Following on from our earlier articles about filtered water and water tanks we all know of the importance of clean healthy water. This was brought even further to attention this week when we celebrate World Plumbing Day. This day was brought about to raise awareness of the precious commodity that is drinking water, and to highlight that we are all responsible for protecting this resource.
These topics are never more important than here in Australia, the driest continent on earth. Our average sunshine hours range from 8 hours each day on the east coast, and up to 10 hours a day on the west coast! That is a LOT of sunshine. So we know that we need to take care of our water, and we know that we have a lot of sunshine. What better way then to apply both of these than to replace your old inefficient hot water system with a new solar hot water system?
This week is all about water, and today’s blog is no different. Read on to learn about the benefits of Solar Hot Water Systems, and how you can get one installed in your home.
How Does A Solar Hot Water System Work?
Solar hot water systems use solar collectors to capture energy from sunlight and transfer that energy to heat your water. There are two types of solar collectors available:
- Saves space in the home with the tank normally roof mounted
- Can be cheaper to install
- Offer a larger exposed surface area to capture more heat
- More efficient at transferring heat (especially in Australian conditions)
- Can be used in subzero temperatures (use solutions that won’t freeze)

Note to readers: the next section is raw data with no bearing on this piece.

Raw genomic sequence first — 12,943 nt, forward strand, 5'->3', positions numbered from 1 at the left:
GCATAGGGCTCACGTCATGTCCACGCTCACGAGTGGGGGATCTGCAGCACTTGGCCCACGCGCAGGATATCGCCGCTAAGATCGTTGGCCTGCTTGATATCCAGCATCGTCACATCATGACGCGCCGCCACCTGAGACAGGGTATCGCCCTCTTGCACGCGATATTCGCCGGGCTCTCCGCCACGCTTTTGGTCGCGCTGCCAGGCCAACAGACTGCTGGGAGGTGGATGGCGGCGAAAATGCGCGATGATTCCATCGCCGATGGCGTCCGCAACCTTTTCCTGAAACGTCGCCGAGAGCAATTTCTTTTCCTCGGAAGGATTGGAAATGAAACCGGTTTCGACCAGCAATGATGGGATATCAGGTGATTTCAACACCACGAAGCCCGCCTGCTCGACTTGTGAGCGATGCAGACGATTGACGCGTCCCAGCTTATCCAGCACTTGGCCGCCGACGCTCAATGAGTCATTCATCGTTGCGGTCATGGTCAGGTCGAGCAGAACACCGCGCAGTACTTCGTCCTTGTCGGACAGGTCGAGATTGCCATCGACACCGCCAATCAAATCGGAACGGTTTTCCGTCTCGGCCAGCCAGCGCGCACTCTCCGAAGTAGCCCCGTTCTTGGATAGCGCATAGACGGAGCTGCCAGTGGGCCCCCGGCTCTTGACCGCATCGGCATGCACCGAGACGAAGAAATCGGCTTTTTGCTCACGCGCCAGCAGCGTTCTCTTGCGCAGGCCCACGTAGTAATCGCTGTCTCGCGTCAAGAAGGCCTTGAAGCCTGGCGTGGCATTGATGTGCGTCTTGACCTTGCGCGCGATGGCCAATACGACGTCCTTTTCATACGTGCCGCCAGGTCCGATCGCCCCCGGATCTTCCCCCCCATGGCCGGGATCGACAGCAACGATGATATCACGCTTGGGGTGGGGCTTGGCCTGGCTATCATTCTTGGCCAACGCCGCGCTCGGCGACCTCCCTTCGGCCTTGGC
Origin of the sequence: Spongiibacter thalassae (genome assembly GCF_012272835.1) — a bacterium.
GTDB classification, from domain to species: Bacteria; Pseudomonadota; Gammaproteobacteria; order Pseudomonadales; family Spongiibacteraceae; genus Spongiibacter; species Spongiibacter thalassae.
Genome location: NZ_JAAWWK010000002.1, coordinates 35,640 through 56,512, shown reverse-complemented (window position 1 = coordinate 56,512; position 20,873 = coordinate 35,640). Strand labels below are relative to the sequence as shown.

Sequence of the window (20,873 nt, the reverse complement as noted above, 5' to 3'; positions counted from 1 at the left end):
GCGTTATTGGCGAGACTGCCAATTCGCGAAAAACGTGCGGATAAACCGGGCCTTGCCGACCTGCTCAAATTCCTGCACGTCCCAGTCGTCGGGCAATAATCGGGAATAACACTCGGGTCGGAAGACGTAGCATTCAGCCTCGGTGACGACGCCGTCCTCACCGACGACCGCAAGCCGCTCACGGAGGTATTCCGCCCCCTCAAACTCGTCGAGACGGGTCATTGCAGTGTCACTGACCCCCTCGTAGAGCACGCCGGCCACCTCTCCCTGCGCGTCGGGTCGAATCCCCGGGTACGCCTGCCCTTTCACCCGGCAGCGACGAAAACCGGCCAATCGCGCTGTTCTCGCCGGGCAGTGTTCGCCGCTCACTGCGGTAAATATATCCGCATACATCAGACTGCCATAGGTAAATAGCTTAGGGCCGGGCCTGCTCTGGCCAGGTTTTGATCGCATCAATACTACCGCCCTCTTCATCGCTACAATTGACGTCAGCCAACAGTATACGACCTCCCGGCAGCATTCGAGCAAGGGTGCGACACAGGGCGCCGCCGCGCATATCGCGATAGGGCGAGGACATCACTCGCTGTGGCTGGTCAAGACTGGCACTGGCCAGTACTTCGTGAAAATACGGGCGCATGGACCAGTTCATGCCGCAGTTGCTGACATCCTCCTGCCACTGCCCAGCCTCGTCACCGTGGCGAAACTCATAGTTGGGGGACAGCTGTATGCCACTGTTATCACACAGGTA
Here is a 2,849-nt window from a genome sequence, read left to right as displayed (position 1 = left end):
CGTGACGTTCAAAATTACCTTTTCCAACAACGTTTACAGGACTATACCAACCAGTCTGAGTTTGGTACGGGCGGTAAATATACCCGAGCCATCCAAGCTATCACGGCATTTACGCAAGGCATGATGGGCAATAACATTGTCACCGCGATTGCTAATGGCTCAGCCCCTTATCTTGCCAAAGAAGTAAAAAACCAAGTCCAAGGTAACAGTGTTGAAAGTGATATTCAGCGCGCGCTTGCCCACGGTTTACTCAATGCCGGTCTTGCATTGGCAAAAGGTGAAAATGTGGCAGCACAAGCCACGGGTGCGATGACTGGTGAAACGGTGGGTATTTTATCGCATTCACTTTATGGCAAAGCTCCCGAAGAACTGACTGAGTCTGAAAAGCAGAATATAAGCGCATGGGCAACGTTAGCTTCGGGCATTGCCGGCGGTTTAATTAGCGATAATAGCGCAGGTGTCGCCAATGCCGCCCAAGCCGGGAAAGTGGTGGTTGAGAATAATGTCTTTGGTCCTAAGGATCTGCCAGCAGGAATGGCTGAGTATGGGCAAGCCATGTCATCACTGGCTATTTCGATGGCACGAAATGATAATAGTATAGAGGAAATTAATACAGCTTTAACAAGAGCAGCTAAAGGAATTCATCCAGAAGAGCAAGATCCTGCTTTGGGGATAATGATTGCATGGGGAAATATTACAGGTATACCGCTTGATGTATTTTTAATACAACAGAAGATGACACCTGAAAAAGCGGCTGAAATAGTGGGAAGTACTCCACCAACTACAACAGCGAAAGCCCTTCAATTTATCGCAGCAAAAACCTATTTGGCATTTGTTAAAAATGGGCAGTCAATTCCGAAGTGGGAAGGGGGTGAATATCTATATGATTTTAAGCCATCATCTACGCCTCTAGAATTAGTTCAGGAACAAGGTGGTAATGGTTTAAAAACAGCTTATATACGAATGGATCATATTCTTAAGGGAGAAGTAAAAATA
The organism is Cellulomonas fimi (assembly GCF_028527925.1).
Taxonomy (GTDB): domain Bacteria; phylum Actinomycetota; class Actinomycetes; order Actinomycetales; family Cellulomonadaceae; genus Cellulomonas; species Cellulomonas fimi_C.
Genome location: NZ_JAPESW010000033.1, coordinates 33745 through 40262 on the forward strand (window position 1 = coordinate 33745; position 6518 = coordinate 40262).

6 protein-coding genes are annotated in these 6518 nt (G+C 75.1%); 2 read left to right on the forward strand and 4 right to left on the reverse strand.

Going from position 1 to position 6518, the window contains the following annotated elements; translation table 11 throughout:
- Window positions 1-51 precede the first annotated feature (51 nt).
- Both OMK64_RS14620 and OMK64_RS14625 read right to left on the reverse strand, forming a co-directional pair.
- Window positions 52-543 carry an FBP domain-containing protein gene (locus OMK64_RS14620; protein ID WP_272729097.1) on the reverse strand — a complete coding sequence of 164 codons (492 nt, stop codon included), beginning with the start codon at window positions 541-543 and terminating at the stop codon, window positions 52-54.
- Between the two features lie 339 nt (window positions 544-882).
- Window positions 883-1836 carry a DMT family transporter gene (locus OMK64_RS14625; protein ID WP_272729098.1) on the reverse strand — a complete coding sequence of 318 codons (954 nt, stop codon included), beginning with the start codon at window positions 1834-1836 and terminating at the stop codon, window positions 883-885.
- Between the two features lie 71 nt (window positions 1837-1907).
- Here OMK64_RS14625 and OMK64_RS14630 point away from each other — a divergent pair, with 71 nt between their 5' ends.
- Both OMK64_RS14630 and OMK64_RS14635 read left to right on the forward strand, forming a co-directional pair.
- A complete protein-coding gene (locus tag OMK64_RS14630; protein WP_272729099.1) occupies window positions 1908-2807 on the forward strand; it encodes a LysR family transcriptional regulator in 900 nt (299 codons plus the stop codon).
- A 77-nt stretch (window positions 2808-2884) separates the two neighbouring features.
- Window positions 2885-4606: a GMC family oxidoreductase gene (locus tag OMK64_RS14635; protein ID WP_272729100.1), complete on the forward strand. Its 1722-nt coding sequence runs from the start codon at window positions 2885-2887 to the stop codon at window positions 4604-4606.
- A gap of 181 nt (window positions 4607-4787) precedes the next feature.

- Easier to maintain with seperate replaceable components
- Provide excellent performance in overcast conditions
- Require less roof area
- Suffer less from corrosion
Speak to your local plumber, or solar installer to find out which will suit your situation best.
Even on cloudy days solar systems can still capture heat, although it won’t be as efficient as during full sunlight. If this isn’t enough to keep your water warm then a booster (either electric or gas) is used and will kick in when the temperature below a certain level. These boosters will then automatically switch off again when the temperature rises. Gas boosters are typically more enviromentally friendly than a electric booster.
While solar systems generally cost more initially to purchase and install when compared to electric water heaters or gas water heaters, that extra cost will be recovered over the life of the system through reduced energy bills. Savings are best seen:
- In larger households
- In warmer climates
- Where there is plenty of access to sunlight.
The overall benefits of solar hot water should outweigh the upfront cost:
- Long term saving
- Reduced greenhouse gases your home contributes to
- Renewable energy resource